From: Mardi Loeterman <Mardi_Loeterman@WGBH.ORG>
Subject: classroom captioning
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OFFICE MEMO classroom captioning Date:3/3/99
This is Mardi Loeterman, from WGBH. A few weeks ago, there was a discussion about captioning for the classroom. I posted a message which never arrived. So, I am reposting now.
I have worked with developers for many years on captioning systems that are school friendly, teacher friendly and kid friendly. We were successful in creating a system for the PC, and worked with an organization called CAST to create a system for the Mac. But... in both cases, technology that we depended on changed under our feet.
So, at this point, the Mac software (called CaptionWorks) is in limbo, because there is no available device that keys text over video. As for the PC, WGBH's software, called QuickCaption for Word, works fine as long as you use Windows 95 and Microsoft Word 6. It does not work with later versions of Windows and Word. The information on our website is still correct-- the most direct web address is http://www.wgbh.org/wgbh/learn/1097feature/.
(That web address has information about student captioning for learning purposes, or if you send me your postal address, I will mail you a copy of "Writing with Video: an Idea Book for Captioning in the Classroom.")
The technology I have referred to above is ideal for captioning whole videotapes. Now, if you only want to caption video clips, you may be better off doing it digitally. That is, either start with a digital piece of media, or start with a video and digitize it onto your computer. To caption it, you can use CapMedia Tools (see http://www.cap-media.com/) or a new tool we are developing at WGBH (working name is "Magpie"), which will be available for free in the spring. I will send a notice to EDUDEAF when Magpie becomes available. Both of these tools are for the PC only, although we hope to make a Mac version of Magpie (no release date yet).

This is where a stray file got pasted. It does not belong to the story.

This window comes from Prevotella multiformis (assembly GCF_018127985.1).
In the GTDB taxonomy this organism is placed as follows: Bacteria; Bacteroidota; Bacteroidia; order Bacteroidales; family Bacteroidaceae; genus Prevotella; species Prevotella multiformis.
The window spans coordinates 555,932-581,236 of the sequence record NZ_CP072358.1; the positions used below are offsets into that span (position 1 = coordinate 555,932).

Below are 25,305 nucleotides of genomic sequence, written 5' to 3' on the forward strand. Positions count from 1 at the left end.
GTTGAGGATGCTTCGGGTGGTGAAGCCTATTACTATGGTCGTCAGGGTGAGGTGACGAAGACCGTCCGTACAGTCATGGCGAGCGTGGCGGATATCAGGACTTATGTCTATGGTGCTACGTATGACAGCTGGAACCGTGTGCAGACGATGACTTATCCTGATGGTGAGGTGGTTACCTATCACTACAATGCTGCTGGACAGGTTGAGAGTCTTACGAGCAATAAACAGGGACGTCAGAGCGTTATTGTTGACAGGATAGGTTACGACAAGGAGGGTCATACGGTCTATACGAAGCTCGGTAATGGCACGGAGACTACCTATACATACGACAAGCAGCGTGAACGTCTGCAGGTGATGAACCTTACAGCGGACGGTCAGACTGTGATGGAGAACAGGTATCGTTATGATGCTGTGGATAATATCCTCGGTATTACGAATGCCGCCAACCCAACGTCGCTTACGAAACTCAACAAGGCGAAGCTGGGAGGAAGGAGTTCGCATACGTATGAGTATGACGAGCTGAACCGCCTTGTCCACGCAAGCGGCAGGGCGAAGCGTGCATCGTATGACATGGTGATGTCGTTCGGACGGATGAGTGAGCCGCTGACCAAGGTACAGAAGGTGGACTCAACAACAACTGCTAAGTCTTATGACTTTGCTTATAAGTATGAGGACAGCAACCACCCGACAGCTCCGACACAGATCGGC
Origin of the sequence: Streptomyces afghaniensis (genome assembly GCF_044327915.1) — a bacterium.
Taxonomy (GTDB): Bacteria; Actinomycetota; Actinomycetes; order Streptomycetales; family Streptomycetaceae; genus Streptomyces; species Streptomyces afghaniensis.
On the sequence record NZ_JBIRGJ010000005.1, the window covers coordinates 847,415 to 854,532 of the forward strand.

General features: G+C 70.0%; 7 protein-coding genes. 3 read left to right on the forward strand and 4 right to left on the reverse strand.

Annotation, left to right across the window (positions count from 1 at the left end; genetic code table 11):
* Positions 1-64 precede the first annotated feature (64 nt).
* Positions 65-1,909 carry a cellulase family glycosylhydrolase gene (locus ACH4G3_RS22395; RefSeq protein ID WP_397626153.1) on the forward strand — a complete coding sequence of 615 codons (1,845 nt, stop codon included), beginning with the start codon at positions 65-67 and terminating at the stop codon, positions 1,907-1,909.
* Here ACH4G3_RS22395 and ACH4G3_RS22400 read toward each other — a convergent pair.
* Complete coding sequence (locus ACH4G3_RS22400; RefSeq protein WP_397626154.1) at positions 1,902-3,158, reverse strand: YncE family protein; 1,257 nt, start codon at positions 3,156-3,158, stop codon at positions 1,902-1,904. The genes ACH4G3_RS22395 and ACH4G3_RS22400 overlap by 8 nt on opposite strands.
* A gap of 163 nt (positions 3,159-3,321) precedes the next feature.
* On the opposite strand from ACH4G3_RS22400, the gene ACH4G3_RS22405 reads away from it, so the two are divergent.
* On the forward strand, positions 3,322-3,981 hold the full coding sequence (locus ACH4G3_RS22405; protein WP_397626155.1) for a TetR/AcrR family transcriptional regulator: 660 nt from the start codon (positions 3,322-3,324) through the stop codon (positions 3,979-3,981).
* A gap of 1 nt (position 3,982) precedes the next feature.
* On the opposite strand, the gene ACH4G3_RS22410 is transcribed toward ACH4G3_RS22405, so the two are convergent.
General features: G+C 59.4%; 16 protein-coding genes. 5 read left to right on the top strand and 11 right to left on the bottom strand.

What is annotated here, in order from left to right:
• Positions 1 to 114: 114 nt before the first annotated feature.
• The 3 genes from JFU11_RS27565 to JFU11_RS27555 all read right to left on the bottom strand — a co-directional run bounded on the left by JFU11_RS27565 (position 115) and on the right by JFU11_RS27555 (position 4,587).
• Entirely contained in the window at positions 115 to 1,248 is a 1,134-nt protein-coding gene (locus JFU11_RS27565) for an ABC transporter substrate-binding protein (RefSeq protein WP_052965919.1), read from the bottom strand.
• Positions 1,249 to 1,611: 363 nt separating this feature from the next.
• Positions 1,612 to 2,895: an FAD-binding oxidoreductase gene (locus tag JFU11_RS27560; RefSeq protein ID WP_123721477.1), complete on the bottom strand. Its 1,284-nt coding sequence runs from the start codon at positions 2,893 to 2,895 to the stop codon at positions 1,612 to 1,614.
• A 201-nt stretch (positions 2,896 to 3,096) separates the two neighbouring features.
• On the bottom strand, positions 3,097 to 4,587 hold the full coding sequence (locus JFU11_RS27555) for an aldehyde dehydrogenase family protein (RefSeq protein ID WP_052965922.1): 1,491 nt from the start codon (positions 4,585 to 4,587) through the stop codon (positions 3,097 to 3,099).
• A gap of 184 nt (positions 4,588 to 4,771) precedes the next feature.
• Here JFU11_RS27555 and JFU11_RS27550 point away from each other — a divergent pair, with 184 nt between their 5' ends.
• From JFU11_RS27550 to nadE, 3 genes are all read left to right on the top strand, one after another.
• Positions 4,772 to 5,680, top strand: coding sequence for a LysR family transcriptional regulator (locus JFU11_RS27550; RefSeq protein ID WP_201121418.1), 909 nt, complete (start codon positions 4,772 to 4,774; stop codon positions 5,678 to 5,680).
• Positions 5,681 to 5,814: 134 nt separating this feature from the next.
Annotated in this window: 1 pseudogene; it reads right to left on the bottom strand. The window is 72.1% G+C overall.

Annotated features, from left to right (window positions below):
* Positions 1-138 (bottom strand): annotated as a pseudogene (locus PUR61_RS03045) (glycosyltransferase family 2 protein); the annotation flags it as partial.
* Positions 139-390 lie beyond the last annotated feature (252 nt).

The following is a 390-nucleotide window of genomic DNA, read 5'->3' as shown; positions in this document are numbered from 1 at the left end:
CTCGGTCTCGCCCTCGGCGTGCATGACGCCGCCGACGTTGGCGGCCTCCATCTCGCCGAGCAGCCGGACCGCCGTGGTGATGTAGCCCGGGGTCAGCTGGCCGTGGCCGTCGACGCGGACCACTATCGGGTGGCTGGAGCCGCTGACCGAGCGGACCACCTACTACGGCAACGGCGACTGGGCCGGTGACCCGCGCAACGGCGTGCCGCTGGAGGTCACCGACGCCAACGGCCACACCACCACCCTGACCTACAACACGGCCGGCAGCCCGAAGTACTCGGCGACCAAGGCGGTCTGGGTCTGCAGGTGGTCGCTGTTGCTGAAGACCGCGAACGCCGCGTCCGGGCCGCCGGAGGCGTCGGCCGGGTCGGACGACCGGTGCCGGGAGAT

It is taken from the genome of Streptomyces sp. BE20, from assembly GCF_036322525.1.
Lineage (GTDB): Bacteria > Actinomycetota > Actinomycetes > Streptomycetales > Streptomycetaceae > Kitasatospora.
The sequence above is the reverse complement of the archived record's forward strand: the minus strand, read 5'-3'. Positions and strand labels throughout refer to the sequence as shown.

While you're pondering the possibilities, imagine this scenario: someone in British Colombia captions a particular science video, while five other folks caption the same video, each unaware that others have done so, too. And, my colleagues in The Caption Center remind me that there may be copyright issues when you caption a video produced by someone other than yourself.
The best way to get all media captioned is for the producers to caption them from the outset. I encourage teachers, or the media buyer at the district level, in addition to any parents who want to play an active role, to send letters to producers and distributors, telling them that your students are not fully benefitting from their programs because their media is not captioned. In many cases, a handful of heartfelt letters has made the difference.
Uploaded By: Stacy Moors/Kent State University/Deaf Education Major